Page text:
EDP Sciences
Free Access
Issue
A&A
Volume 522, November 2010
Article Number A84
Number of page(s) 10
Section Interstellar and circumstellar matter
DOI https://doi.org/10.1051/0004-6361/201014174
Published online 05 November 2010

© ESO, 2010

1. Introduction

The extinction curve, i.e. the wavelength dependence of the interstellar extinction due to dust particles, has been the subject of numerous investigations in the past fifty years (as exemplified in Table 2). The main driver for these efforts has been the need for restoring the intrinsic spectral properties of the targets, but the extinction curve also carries information on the properties of the dust particles and their origin and development. For a recent review, see Draine (2003). The extinction curve has been defined well for the diffuse ISM (interstellar matter), and even though variations have frequently been reported for different lines of sight, it has been found that these variations can be described by a functional form with only one parameter, RV = AV / EB − V as shown by Cardelli et al. (1989, hereafter CCM, who also found that the extinction in a few lines of sight through the outskirts of dark clouds can be defined in the same way. However, as the purpose of their investigation was to include the strongly variable 217.5 nm bump, the list of background stars is restricted to O and early B stars for which the emission from the surrounding HII and PDR regions may – as noted by the authors – add uncertainty to the deduced extinction curve. This is a particular problem in the infrared where a contribution of free-free nebular emission may artificially increase the derived RV value. Using a large sample (154) of obscured OB stars, He et al. (1995), concluded that even though the RV value may vary between 2.6 and 4.6, the near-IR (λ > 0.9   μm) extinction curve can be well-fitted to a power law with an exponent  − 1.73  ±  0.04. The variation in RV value indicates that the light paths may partly pass through dark clouds, but this aspect is hard to quantify. In an investigation of the Taurus cloud complex, Whittet et al. (2001) observed 27 background, early type stars from the U to the K band, and most of these stars (23) have only moderate extinction (AV < 3.4) and the corresponding RV values average around 3.0, i.e. typical of the diffuse ISM. The remaining four stars, with AV values in the range 3.6–5.7, have higher RV values, indicating that these light paths probe denser regions with larger particles.

In our view, there is a need for further studies of the extinction curve in deeper parts of dark clouds and it is important, as far as possible, to include the UV/blue region since grain growth will first affect the extinction curve at shorter wavelengths. Thus, even though a “universal” power law may describe the shape of the extinction curve well in the near-IR, the particle size distribution, and thus the column density of dust mass, may be poorly determined. The 2Mass all-sky survey (Skrutskie et al. 2006) has proven extremely useful in providing extinction maps of dark cloud complexes, and it is important to find out how well the conversion factor NH2 / EJ − Ks can be determined. This is the main scope of the present investigation. We focus on the well known dark globule B 335, and based on multi-colour observations, we apply different ways to determine the extinction and, in particular, a new method that allows us to both classify the background stars and determine the extinction. For comparison, we also include observations of an early type star behind the Cha I cloud.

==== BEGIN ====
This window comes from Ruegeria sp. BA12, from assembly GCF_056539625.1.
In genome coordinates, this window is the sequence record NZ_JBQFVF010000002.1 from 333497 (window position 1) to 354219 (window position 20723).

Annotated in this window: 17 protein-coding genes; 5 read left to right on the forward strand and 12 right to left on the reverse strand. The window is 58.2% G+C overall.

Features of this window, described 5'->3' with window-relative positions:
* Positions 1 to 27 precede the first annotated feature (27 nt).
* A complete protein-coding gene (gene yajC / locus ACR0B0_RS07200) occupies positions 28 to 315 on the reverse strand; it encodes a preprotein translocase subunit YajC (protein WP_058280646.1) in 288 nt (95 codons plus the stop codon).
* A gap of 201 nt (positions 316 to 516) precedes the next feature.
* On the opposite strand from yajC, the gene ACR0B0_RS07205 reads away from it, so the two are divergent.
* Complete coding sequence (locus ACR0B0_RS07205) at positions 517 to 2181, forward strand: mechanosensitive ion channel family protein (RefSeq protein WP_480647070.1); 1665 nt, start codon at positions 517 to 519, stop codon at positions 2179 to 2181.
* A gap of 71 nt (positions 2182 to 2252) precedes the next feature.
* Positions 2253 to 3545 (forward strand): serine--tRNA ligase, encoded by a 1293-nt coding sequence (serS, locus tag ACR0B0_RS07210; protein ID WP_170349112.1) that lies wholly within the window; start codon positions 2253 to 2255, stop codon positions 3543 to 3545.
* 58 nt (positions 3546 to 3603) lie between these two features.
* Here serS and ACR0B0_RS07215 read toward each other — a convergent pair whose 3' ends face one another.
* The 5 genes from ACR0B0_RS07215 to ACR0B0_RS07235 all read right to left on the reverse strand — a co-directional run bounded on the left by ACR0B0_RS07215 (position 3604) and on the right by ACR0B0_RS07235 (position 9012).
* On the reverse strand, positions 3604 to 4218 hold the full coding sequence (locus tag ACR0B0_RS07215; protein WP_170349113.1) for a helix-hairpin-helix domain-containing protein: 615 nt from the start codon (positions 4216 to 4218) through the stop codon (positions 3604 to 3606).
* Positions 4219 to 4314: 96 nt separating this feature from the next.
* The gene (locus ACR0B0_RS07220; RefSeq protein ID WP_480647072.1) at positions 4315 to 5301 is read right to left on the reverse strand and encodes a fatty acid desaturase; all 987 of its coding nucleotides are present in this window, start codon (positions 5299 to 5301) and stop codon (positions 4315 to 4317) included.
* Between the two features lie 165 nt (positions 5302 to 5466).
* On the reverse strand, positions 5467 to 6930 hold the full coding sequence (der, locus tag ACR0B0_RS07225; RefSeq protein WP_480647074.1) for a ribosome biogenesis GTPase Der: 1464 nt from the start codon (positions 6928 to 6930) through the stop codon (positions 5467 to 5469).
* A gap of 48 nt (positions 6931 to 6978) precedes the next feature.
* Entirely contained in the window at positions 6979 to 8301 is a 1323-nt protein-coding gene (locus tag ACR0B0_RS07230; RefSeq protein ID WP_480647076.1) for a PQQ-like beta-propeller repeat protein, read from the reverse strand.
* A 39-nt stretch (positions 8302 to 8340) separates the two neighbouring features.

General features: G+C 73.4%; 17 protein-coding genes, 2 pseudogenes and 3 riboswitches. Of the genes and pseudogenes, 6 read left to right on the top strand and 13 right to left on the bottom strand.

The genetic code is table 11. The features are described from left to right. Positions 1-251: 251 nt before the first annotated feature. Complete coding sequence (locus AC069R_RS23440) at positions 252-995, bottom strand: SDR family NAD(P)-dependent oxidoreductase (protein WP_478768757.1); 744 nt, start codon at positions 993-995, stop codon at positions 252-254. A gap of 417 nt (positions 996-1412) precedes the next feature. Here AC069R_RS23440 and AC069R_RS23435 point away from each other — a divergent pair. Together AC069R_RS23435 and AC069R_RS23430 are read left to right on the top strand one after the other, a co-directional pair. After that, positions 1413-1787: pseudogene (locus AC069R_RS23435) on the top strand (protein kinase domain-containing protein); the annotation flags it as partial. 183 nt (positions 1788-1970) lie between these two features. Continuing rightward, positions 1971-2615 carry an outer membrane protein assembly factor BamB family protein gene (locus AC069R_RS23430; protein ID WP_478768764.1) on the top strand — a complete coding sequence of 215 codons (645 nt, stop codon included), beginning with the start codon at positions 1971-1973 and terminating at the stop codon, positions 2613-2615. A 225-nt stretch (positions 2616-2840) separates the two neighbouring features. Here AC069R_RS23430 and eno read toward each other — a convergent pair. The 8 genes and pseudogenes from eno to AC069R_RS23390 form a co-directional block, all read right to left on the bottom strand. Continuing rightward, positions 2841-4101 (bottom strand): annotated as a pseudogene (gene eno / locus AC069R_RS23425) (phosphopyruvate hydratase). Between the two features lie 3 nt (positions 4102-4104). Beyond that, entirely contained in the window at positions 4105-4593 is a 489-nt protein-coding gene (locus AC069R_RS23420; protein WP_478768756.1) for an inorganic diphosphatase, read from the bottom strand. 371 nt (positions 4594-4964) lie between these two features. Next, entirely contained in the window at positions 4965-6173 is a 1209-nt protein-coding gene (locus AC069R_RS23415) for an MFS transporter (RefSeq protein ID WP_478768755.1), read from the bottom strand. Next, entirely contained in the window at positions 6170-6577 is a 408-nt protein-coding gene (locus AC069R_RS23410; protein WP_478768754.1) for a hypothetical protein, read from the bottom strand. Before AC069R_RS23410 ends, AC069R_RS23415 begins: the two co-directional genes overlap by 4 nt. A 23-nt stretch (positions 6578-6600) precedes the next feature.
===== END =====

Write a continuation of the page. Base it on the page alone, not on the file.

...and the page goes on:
2. Observations and data reductions

B335 (RA(2000) = 294.25, Dec(2000) = 7.57) and a reference field (RA(2000) = 293.54, Dec(2000) = 7.62), were observed using the NTT at La Silla during four nights 2006-06-27–29. The reference field, hereafter called the free field (B335ff in the table) was selected to be at the same galactic latitude as B335 and free from cloud extinction. The observations are summarized in Table 1.

Table 1

Observation log.

All object frames have been preceded and followed by exposures of the standard star SA111-1195 (Landolt 1992) in respective filter. The basic reductions (bias subtraction, dark correction, flat-fielding, cosmic ray reduction) were carried out using standard IRAF routines. Then the IRAF astrometric programs are used for registering and co-adding the images using Skyview facilities for astrometric data on stars common to all images of an object. The individual frames were noise weighted by the inverse of the errors of the stars in the middle magnitude range. The star finding program sextractor has then been used to tabulate stars and positions. Photometry of the co-added images was then carried out using the DAOPHOT photometry package.

thumbnail Fig. 1

The colours as derived from the stellar atmospheric models from Hauschildt et al. (1999).

Open with DEXTER

The Landolt equatorial standard star SA111-1925 was classified with the help of the SED simplified method (see below) to be an A3V star. Using stellar models and the filter characteristics the colour correction from Landolt (1992) filters (including the detector spectral response and the atmospheric transmission) to the Eso NTT-EMMI Gunn and Bessel filter sets could be made.

These data have been combined with data from the Two Micron All Sky Survey (2MASS) Point Source Catalog (PSC) (Skrutskie et al. 2006) thus extending the stellar data with the J − H − Ks measurements (where these exist) in the B335 and the free field B335ff.

The EMMI-images and the 2Mass data have been complemented by an image taken with the NOTCAM at the Nordic Telescope on La Palma using the Ks-filter (by Gålfalk, 2005-06-30. (The image reduction is described in Gålfalk & Olofsson 2007). The photometric calibration was based on the 2Mass field stars with low photometric errors.

Finally IRAC data from the Spitzer data archive have been used. The Spitzer archived images were analyzed with the Mopex-software package (Makovoz & Khan 2005; Makovoz & Marleau 2005; Masci et al. 2004) to give the stellar magnitudes.